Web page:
The last son disagreed with all of them; he said it was ripe and drooping with fruit, full of life and fulfilment.

The man then explained to his sons that they were all right, because they had each seen but one season in the tree’s life.

He told them that you cannot judge a tree, or a person, by only one season, and that the essence of who they are – and the pleasure, joy, and love that come from that life – can only be measured at the end, when all the seasons are up.

If you give up when it’s winter, you will miss the promise of your spring, the beauty of your summer, fulfilment of your fall.

Don’t judge a life by one difficult season. Don’t let the pain of one season destroy the joy of all the rest.

 
 

 

 

Lynching memorial draws 100,000 visitors in first 3 months

The nation’s first memorial to victims of lynching has drawn more than 100,000 visitors in its first three months — far exceeding some earlier estimates.

The National Memorial for Peace and Justice in Montgomery shares stories about some of the 4,400 black people slain in lynchings and other racial killings between 1877 and 1950. The names of those killed, if they are known, are engraved on 800 steel columns, one for each U.S. county where lynchings occurred.

The Montgomery Advertiser reports that some visitors have been part of large groups. About 100 community leaders from Charlottesville, Virginia, visited in July. Whites and blacks clashed during street fighting and a woman was killed by a car driven into a crowd during the “Unite the Right” rally in Charlottesville last summer.

 

 
 
 

Vandals Shoot At Emmett Till Memorial Sign

Vandals are committed to attacking the memory of Emmett Till, the Black teenager whose death galvanized the Civil Rights Movement, as those who vow never to forget Till’s lynching debate how to move forward.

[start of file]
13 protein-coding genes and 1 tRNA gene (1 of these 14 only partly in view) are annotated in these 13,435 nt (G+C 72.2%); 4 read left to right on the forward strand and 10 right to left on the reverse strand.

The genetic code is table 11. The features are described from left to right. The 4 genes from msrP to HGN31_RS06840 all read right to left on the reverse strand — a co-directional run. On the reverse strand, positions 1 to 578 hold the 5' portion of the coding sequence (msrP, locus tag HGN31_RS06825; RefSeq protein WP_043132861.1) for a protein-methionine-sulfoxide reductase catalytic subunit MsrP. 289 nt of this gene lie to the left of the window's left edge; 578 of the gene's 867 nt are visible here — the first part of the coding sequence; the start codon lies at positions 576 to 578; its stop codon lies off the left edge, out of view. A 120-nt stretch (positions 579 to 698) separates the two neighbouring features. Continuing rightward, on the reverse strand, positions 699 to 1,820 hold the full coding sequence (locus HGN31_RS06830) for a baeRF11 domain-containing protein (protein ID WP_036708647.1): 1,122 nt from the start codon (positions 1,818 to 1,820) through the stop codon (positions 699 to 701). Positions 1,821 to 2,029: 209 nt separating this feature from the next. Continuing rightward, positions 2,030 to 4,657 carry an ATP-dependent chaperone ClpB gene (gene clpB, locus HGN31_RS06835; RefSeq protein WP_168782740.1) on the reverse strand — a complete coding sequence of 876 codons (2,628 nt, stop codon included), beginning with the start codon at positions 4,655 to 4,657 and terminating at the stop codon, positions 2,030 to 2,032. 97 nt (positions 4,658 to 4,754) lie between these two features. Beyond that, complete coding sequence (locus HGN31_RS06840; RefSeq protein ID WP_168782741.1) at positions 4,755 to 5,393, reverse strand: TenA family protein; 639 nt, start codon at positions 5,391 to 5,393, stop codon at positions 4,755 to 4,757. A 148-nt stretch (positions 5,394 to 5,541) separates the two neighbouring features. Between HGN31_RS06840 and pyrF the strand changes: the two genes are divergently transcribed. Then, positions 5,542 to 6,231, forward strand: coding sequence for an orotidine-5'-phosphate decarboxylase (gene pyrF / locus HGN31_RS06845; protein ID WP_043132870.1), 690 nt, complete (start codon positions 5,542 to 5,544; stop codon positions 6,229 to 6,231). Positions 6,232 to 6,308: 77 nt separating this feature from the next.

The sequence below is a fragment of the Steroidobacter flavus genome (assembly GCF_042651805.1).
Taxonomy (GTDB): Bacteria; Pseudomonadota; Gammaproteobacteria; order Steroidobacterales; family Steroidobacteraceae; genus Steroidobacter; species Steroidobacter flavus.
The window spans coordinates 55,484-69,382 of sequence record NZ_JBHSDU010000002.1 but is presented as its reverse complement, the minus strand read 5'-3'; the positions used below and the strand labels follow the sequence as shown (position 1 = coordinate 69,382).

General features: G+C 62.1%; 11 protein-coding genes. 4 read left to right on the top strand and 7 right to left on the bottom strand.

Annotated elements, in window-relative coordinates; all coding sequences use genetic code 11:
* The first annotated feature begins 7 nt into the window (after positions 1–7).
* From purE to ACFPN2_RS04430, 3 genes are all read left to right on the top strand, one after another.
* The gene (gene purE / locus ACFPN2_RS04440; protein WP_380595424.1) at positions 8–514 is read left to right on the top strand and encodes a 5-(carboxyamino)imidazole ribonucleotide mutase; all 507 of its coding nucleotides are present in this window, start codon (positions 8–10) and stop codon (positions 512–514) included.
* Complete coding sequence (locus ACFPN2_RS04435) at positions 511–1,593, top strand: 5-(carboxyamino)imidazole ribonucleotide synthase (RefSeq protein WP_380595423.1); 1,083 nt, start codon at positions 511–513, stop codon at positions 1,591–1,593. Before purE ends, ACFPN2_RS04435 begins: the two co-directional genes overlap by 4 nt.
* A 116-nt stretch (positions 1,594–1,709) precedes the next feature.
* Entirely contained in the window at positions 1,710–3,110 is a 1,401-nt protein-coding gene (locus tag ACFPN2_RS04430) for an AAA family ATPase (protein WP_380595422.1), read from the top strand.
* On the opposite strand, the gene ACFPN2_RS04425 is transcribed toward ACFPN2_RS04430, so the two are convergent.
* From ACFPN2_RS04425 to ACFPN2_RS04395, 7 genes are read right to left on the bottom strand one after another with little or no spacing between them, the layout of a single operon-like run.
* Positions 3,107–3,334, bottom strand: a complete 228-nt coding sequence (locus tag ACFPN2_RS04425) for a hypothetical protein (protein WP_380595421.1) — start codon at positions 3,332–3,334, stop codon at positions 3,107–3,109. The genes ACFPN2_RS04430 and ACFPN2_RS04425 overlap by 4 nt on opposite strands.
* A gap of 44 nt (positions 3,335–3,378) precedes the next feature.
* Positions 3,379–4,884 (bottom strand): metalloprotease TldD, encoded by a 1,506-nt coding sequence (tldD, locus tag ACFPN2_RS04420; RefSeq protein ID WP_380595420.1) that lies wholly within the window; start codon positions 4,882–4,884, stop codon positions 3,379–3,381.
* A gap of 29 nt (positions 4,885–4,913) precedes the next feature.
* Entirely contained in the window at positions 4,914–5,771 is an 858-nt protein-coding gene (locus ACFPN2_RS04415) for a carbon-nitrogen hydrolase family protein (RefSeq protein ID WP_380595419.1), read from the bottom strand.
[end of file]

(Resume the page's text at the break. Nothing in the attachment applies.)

Someone shot at the sign that marks where Till’s body was recovered from the Tallahatchie River in Mississippi—just 35 days after it replaced the previous sign that was also struck with multiple bullets, the Clarion Ledger reported on Friday.

Till was only 14 years old when he was brutally lynched in 1955. The Chicago native was visiting family in Mississippi when Roy Bryant and another white man abducted Till in the middle of the night for allegedly whistling at Bryant’s wife. Days later, the teenager’s body was found floating in a river. He was beaten viciously and shot in the head. Till’s mother wanted the world to know what was done to her son. She told the funeral home not to fix up his body, which was place in an open casket.

“Our mission is to continue to tell the truth as it concerns the Emmett Till story. We are saddened by these events but are unwavering in our commitment to truth and racial reconciliation,” said Patrick Weems, co-founder of the Emmett Till Interpretive Center, who wants to replace the sign for what would be the fourth time.

Others argue that replacing the sign is not the best way forward. Leaving the bullet holes speaks volumes, they contend.